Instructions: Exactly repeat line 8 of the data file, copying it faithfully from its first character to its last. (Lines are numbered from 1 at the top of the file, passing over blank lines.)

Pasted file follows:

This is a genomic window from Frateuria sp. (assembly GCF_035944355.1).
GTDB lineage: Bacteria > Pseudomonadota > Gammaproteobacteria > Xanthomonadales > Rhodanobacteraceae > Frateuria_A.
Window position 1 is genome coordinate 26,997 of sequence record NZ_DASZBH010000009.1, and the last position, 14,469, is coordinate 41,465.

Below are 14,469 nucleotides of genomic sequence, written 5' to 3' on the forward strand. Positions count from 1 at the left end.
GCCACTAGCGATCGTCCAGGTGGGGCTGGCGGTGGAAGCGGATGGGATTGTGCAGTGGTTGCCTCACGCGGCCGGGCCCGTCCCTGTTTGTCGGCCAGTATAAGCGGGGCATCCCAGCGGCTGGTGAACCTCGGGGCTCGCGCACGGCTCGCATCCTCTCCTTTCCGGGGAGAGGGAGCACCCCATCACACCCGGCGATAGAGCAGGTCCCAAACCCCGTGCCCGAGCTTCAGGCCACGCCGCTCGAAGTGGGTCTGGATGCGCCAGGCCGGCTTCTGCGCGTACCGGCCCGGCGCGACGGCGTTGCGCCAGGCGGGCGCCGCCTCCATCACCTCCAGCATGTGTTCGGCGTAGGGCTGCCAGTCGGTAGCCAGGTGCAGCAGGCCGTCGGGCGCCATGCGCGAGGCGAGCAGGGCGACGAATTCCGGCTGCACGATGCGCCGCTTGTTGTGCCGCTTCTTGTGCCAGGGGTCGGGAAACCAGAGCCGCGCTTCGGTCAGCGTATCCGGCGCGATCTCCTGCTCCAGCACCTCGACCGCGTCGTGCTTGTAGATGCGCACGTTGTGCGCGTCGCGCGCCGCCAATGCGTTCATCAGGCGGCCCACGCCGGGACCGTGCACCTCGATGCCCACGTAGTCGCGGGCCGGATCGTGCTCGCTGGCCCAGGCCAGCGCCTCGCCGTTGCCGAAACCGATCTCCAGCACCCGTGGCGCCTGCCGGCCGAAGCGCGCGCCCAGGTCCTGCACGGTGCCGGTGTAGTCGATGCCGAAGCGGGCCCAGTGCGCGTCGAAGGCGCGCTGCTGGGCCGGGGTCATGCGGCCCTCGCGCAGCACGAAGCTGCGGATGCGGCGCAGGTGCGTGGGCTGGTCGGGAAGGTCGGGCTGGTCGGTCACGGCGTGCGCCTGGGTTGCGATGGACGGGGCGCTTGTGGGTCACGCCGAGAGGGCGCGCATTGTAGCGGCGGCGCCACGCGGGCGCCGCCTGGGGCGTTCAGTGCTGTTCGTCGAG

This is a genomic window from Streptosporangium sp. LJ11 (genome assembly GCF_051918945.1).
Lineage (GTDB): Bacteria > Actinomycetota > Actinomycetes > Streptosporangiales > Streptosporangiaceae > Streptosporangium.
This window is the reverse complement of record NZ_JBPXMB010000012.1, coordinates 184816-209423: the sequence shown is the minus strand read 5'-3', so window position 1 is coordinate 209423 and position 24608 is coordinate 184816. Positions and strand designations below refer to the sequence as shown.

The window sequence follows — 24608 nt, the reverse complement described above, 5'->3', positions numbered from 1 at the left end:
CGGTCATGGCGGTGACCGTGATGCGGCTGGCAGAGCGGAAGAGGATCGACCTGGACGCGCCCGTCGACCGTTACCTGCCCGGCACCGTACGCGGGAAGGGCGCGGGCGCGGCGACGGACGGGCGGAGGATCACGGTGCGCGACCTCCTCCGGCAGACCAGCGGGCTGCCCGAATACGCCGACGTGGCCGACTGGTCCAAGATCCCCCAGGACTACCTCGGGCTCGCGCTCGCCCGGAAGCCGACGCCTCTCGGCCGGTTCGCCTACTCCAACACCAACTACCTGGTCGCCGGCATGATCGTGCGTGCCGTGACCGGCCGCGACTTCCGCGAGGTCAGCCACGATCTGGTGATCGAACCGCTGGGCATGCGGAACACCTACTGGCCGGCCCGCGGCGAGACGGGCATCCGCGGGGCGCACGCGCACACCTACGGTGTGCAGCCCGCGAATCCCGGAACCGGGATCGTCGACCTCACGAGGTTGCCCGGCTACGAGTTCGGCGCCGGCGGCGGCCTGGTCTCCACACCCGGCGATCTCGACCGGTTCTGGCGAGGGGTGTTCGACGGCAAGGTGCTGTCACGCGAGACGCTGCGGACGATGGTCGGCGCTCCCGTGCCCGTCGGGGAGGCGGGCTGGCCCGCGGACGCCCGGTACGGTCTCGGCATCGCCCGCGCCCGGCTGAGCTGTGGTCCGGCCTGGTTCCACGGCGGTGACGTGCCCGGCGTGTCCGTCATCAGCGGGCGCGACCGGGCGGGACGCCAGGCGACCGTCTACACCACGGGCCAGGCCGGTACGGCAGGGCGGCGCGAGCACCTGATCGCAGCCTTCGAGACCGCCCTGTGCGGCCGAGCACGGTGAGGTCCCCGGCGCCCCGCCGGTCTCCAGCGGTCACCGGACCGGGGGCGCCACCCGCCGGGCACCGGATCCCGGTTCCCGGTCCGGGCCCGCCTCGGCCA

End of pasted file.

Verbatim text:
This window is the reverse complement of record NZ_JBPXMB010000012.1, coordinates 184816-209423: the sequence shown is the minus strand read 5'-3', so window position 1 is coordinate 209423 and position 24608 is coordinate 184816. Positions and strand designations below refer to the sequence as shown.